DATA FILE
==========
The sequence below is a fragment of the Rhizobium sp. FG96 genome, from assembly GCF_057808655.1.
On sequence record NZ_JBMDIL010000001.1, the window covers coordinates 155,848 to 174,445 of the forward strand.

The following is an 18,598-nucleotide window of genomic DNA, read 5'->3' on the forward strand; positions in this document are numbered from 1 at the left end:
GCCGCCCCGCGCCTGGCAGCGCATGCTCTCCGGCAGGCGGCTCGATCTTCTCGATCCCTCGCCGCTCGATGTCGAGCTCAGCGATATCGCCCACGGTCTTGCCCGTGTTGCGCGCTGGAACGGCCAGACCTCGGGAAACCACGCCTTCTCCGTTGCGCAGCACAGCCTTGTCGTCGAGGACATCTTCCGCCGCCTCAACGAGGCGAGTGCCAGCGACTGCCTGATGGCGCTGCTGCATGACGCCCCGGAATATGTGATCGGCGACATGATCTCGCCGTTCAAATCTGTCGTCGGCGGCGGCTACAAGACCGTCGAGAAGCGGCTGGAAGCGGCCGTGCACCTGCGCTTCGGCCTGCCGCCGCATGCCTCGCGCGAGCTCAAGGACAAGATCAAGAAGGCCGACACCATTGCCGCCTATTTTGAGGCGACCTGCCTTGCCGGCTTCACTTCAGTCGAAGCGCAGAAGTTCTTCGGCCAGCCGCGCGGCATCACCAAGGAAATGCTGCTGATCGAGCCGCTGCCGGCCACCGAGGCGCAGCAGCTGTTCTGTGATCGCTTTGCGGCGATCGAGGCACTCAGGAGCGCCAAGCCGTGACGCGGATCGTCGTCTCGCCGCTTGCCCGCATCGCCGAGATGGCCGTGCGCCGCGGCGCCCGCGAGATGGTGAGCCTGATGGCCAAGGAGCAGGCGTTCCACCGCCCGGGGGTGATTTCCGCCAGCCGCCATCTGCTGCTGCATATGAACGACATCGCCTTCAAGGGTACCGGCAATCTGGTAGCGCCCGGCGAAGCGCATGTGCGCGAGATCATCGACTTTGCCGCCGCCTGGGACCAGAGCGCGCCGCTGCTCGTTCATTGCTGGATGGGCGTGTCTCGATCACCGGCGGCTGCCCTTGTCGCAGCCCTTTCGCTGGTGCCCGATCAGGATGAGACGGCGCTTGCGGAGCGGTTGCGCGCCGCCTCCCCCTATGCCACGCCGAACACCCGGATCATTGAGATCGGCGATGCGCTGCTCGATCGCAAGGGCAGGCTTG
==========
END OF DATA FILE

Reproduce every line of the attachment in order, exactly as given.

The sequence below is a fragment of the Rhizobium sp. FG96 genome, from assembly GCF_057808655.1.
On sequence record NZ_JBMDIL010000001.1, the window covers coordinates 155,848 to 174,445 of the forward strand.

The following is an 18,598-nucleotide window of genomic DNA, read 5'->3' on the forward strand; positions in this document are numbered from 1 at the left end:
GCCGCCCCGCGCCTGGCAGCGCATGCTCTCCGGCAGGCGGCTCGATCTTCTCGATCCCTCGCCGCTCGATGTCGAGCTCAGCGATATCGCCCACGGTCTTGCCCGTGTTGCGCGCTGGAACGGCCAGACCTCGGGAAACCACGCCTTCTCCGTTGCGCAGCACAGCCTTGTCGTCGAGGACATCTTCCGCCGCCTCAACGAGGCGAGTGCCAGCGACTGCCTGATGGCGCTGCTGCATGACGCCCCGGAATATGTGATCGGCGACATGATCTCGCCGTTCAAATCTGTCGTCGGCGGCGGCTACAAGACCGTCGAGAAGCGGCTGGAAGCGGCCGTGCACCTGCGCTTCGGCCTGCCGCCGCATGCCTCGCGCGAGCTCAAGGACAAGATCAAGAAGGCCGACACCATTGCCGCCTATTTTGAGGCGACCTGCCTTGCCGGCTTCACTTCAGTCGAAGCGCAGAAGTTCTTCGGCCAGCCGCGCGGCATCACCAAGGAAATGCTGCTGATCGAGCCGCTGCCGGCCACCGAGGCGCAGCAGCTGTTCTGTGATCGCTTTGCGGCGATCGAGGCACTCAGGAGCGCCAAGCCGTGACGCGGATCGTCGTCTCGCCGCTTGCCCGCATCGCCGAGATGGCCGTGCGCCGCGGCGCCCGCGAGATGGTGAGCCTGATGGCCAAGGAGCAGGCGTTCCACCGCCCGGGGGTGATTTCCGCCAGCCGCCATCTGCTGCTGCATATGAACGACATCGCCTTCAAGGGTACCGGCAATCTGGTAGCGCCCGGCGAAGCGCATGTGCGCGAGATCATCGACTTTGCCGCCGCCTGGGACCAGAGCGCGCCGCTGCTCGTTCATTGCTGGATGGGCGTGTCTCGATCACCGGCGGCTGCCCTTGTCGCAGCCCTTTCGCTGGTGCCCGATCAGGATGAGACGGCGCTTGCGGAGCGGTTGCGCGCCGCCTCCCCCTATGCCACGCCGAACACCCGGATCATTGAGATCGGCGATGCGCTGCTCGATCGCAAGGGCAGGCTTG